Bruckner:Symphony No. 6
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For a long time, Anton Bruckner s Sixth Symphony (alongside the Second) was regarded as something of a poor relation in his immense symphonic oeuvre, although the composer himself had moodily referred to it as his boldest. Over the decades, in view of its performance figures and recordings, this changed significantly: The work has now secured itself a permanent place in the repertoire. The Sixth Symphony belongs to the creative process of the two preceding symphonies, the Romantic Fourth and the Fifth, and is now understood as an important preliminary stage in Bruckner s last great upsurge that followed the composition of the Te Deum and culminated in the sublime grandeur of his final symphonies, the Seventh, Eighth, and Ninth. The very solemn Adagio of the Sixth Symphony, in particular, provided the model for the famous Adagio of the Seventh Symphony that followed it. The recent Munich concert performance of May 2017 has now been released by BR-Klassik. This outstanding interpretation of one of the key compositions in the late Romantic symphonic repertoire is conducted by Bernard Haitink.
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Haitink brings years of mastery to the outer movements. I don't think I've heard the Majestoso better paced and organised. So why only three stars? The Adagio. Sehr Feierlich, one of Bruckner's most profoundly moving utterances, is underwhelming. There are two problems, I think. First, at 15.19, it's on the quick side. Haitink doesn’t give those arching melodies enough time to breathe and expand. Second, and more ruinously, is the lack of hushed intensity. Haitink makes some amends in the movement’s closing pages, but it's too little too late. All in all, not sufficiently Feierlich for my tastes. Comparison with the likes of Blomstedt (Querstand) and Schaller (Profil) shows what’s missing.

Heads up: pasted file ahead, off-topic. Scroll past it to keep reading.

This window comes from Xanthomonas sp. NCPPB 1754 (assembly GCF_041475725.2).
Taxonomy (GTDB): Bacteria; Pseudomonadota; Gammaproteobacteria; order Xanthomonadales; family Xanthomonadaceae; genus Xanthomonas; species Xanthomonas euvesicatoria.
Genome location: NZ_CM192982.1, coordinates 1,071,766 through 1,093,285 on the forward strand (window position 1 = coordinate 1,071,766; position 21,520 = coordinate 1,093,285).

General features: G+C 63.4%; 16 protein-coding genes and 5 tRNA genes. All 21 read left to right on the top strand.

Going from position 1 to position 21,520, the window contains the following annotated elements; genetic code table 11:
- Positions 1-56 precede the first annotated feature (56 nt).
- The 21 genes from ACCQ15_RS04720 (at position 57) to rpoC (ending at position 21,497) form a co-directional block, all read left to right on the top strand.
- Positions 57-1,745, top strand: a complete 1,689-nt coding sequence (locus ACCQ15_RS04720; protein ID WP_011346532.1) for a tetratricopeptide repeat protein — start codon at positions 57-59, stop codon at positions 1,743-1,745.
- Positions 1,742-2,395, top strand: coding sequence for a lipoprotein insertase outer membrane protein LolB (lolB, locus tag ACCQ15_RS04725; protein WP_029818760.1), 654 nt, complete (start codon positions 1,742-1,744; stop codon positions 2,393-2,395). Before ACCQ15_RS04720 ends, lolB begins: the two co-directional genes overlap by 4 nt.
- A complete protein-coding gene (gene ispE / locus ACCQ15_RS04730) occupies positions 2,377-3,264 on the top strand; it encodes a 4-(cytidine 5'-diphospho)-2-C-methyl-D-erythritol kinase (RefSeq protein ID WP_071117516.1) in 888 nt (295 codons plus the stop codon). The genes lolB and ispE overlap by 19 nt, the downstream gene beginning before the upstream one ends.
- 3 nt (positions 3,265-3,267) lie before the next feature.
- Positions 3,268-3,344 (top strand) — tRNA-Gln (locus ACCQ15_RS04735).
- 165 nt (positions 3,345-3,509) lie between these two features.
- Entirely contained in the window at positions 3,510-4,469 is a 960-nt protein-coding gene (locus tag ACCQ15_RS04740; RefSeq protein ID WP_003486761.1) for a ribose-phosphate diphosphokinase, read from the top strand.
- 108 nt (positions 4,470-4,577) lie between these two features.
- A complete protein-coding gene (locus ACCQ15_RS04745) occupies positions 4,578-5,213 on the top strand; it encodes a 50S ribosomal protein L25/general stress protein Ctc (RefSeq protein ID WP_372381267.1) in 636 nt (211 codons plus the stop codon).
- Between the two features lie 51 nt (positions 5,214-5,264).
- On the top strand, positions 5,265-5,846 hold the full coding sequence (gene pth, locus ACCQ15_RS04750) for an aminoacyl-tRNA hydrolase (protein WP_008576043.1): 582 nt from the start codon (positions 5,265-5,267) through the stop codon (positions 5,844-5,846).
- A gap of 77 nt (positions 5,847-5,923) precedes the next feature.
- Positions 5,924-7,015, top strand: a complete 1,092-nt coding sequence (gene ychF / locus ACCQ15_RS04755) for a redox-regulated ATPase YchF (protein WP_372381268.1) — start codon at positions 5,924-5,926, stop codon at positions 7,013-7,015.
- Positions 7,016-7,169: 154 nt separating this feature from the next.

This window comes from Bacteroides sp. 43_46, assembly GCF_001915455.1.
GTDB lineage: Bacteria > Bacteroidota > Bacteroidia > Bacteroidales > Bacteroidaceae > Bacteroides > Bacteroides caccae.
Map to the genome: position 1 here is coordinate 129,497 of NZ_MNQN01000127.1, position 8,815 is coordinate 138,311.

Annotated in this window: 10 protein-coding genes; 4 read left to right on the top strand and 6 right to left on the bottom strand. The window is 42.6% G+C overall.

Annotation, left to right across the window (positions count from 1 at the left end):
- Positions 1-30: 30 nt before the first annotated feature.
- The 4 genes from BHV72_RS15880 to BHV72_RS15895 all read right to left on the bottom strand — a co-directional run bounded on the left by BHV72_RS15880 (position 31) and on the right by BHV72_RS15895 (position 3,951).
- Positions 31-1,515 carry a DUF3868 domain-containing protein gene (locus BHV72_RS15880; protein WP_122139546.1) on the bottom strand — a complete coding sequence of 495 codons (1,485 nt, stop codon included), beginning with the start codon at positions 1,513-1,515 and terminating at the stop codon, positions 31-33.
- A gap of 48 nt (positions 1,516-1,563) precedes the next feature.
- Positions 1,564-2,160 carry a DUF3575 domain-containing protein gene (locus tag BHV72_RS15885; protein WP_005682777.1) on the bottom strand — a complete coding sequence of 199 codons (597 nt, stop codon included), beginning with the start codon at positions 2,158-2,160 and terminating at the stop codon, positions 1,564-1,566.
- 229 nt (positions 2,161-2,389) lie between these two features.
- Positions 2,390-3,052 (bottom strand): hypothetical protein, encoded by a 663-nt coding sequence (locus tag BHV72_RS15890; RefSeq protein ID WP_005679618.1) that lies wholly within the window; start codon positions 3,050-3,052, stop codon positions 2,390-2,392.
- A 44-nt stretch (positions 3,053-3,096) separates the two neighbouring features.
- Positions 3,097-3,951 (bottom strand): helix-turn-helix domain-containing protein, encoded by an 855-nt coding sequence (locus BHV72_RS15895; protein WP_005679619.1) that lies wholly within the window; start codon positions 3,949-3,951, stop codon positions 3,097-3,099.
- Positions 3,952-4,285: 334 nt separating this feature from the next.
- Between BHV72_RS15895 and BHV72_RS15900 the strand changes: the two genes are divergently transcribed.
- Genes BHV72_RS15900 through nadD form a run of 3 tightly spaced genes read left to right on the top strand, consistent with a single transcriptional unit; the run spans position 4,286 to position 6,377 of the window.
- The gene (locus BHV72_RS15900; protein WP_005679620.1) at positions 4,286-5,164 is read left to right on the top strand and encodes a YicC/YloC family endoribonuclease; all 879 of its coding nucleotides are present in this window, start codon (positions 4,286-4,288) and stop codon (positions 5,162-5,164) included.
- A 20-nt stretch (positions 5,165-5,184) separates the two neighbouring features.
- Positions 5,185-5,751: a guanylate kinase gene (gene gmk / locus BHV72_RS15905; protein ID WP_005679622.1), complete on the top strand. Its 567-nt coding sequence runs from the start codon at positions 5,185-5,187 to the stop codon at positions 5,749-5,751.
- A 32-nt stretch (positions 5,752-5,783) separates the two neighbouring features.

Once again, the BR Klassik engineers deserve credit for producing what is on the whole an excellent recording of a live event in the otherwise troublesome acoustic of Munich’s Gasteig.
There’s no doubt that Bruckner was manic when he composed the Sixth and its finale in particular. That’s fine by me. We all need to stay sane, even if that means counting stars or leaves as Bruckner did. In recognition of this, the B6 needs a healthy swig of exuberance. As I hear this thoughtful, well-paced performance of the Sixth, it’s underdone in this department. Consider for instance 4’16”ff in the finale: it’s not the shambles that it needs to be. Even the close of the first movement is a trifle stiff in its phrasing.
Robustness becomes the B6. It’s not hard to glean that Haintink loves this symphony but I wonder if he adores it a little too much or alternatively, being conscious of time, he wants to say goodbye to it tenderly – to wit, the coda itself in the first movement (13’56”ff) or finale (at 3’02”ff); in both instances, the performance threatens to stall or verges on affectation from the best of intentions. I also suggest that it is under-recorded in the bass. Consider the build-up to the timpani recapitulation in the first movement (from 7’21” onwards): where are the double-basses, if not the cellos? The eruption of the timpani itself shortly thereafter is not the last word in incendiarism (Karajan delivers a firestorm at that point).
Praised be Uncle Bernard for his loyal service to Bruckner over fifty years or so. It remains to be seen how many of his artefacts will make it to Stonehenge where the solstice awaits those immortals in our midst.